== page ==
COBRA can be used to stoichiometrically couple metabolic and macromolecular expression networks with single nucleotide resolution at genome-scale15,27. The corresponding Metabolic and macromolecular Expression models (ME models) explicitly represent catalysis by macromolecules, and in turn, metabolites are substrates in macromolecular synthesis reactions. These reconstructions lead to the first multi-timescale and genome-scale stoichiometric models, as they account for multiple cellular functions operating on widely different timescales and typically account for about 40 percent of a prokaryote’s open reading frames. A typical M model might be represented by 1000 reactions generated by hand34. In contrast, ME models can have more than 50,000 reactions, most of which have been generated algorithmically from template reactions (defined in the literature) and omics data15,27. Typical net metabolic reaction rates are 6 orders of magnitude faster than macromolecular synthesis reaction rates (millimole/gDW vs nanomole/gDW, gDW = gram dry weight), and the number of metabolic moieties in a macromolecule can be many orders of magnitude larger than in a typical metabolite. The combined effect is that the corresponding ME models have biochemically significant digits over many orders of magnitude. When Flux Balance Analysis (FBA) is augmented with coupling constraints35 that constrain the ratio between catalytic usage of a molecule and synthesis of the same molecule, the corresponding linear optimization problem is multiscale in the sense that both data values and solution values have greatly varying magnitudes. For a typical ME model, input data values (objective, stoichiometric or coupling coefficients, or bounds) differ by 6 orders of magnitude, and biochemically meaningful solution values can be as large as 108 or as small as 10−10.

The results of DQQ on three large ME models are shown in Tables 2 and 3, including the model dimensions m and n, the number of nonzeros in S, the norms of the optimal primal and dual variables (v*, y*), the iterations and runtime for each step, the final objective value, and the primal and dual infeasibilities (Pinf and Dinf). The constraints in (1) are satisfied to within Pinf, and has the correct sign to within Dinf, where BTy = cB for the optimal basis B, and z = c − STy.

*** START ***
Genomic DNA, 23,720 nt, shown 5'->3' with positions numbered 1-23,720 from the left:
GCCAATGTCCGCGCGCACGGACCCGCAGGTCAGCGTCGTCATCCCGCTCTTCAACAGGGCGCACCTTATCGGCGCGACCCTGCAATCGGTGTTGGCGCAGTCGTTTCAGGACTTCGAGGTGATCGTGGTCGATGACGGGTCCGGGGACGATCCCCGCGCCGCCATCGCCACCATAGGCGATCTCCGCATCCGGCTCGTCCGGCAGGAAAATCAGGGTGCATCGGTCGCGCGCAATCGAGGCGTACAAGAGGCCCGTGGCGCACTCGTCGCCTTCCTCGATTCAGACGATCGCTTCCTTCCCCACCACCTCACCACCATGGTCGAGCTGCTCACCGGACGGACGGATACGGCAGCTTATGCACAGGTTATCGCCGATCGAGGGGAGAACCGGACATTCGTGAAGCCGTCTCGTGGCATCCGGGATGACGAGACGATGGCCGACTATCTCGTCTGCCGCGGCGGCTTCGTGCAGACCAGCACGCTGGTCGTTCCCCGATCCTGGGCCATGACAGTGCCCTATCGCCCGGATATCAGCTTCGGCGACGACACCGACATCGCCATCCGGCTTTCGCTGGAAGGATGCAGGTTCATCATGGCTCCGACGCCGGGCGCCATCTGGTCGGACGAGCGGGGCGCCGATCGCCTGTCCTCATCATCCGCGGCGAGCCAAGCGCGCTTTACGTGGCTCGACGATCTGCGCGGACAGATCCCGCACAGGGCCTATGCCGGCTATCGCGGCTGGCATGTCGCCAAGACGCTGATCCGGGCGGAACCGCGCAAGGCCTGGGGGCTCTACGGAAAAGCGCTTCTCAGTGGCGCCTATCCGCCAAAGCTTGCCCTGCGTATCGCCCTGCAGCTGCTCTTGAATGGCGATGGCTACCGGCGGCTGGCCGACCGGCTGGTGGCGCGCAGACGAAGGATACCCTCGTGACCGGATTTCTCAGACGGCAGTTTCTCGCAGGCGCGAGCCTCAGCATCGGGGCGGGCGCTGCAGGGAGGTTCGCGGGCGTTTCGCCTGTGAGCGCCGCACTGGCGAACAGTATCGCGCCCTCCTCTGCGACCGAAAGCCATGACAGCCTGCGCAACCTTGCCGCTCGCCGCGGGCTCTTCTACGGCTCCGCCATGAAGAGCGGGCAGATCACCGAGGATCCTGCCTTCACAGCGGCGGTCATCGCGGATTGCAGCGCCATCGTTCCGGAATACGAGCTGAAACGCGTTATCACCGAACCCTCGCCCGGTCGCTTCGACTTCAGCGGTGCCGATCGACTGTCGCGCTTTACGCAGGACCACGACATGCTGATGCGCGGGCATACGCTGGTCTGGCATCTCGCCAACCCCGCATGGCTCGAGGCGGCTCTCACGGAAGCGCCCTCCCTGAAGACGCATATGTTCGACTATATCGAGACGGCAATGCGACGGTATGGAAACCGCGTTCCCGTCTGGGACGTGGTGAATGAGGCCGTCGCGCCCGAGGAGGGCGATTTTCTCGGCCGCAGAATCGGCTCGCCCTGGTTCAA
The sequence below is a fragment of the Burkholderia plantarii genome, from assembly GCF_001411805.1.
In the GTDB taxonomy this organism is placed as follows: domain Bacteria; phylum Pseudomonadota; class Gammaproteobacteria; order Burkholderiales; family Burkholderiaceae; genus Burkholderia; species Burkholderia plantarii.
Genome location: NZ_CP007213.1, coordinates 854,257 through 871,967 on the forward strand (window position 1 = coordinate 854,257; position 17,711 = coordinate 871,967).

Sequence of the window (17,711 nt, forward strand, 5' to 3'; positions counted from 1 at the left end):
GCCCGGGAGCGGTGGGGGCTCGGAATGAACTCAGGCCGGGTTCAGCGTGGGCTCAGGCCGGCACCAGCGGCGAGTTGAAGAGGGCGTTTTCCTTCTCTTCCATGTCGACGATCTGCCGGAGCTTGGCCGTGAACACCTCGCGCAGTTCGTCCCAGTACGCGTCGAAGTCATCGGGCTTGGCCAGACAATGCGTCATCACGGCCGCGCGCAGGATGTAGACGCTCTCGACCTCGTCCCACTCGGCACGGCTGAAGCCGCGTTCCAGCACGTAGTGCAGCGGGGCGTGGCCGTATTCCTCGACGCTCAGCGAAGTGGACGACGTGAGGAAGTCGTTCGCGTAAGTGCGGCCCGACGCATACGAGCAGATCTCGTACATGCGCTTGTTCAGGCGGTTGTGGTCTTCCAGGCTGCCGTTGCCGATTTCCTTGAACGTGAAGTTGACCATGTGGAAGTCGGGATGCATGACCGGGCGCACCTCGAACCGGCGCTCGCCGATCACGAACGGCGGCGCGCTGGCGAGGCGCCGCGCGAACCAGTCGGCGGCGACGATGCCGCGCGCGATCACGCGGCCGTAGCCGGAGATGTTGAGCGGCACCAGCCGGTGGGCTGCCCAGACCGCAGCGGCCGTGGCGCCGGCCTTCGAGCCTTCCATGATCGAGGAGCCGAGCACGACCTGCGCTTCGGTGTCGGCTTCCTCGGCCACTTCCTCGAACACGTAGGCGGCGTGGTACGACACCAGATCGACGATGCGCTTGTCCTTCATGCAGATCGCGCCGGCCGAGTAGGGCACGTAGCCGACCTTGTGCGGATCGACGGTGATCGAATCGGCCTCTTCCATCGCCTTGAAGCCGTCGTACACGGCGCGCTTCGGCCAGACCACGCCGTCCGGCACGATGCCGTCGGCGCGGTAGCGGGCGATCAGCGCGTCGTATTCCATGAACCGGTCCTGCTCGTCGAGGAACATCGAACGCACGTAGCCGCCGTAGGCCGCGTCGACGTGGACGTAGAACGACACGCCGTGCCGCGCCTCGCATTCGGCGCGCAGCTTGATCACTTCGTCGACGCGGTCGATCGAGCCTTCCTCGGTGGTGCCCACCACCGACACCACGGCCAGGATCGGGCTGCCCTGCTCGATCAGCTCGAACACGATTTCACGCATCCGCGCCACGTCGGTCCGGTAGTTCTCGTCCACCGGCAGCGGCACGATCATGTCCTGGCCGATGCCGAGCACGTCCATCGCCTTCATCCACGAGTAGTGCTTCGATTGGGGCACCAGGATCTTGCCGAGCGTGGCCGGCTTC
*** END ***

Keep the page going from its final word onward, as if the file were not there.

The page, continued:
Table 2 Three large ME biochemical network models TMA_ME, GlcAerWT, GlcAlift11,15,27.
Table 3 Three large ME biochemical network models TMA_ME, GlcAerWT, GlcAlift11,15,27.

TMA_ME developed by Lerman et al.15 has some large entries |Sij| and many small solution values vj that have meanings to systems biologists. For example, transcription and translation rates can have values O(10−10) or less, which is much smaller than metabolic reactions. These small values are linked to large matrix entries arising from building large macromolecules from smaller constituents27. The ME part of the model also contains small |Sij|. For instance, enzyme levels are estimated in ME models by dividing certain metabolic fluxes by “effective rate constants.” Because these constants are typically large (e.g., 234,000 h−1), the matrix entries (the inverse of the rate constants) become small. In step D, most iterations were needed to find a feasible solution, with the objective then having the correct order of magnitude (but only one correct digit). Step Q1 improved the accuracy, and step Q2 provided confirmation. Note that the efficiency advantage of our approach is also evident: 385 seconds solve time for DQQ (Total time in Table 2) compared to 2 weeks using exact arithmetic15.

Two slightly different versions of this model provided welcome empirical evidence that the optimal objective and solution values do not change significantly when the problem data are perturbed by O(10−6) (see Supplementary Information).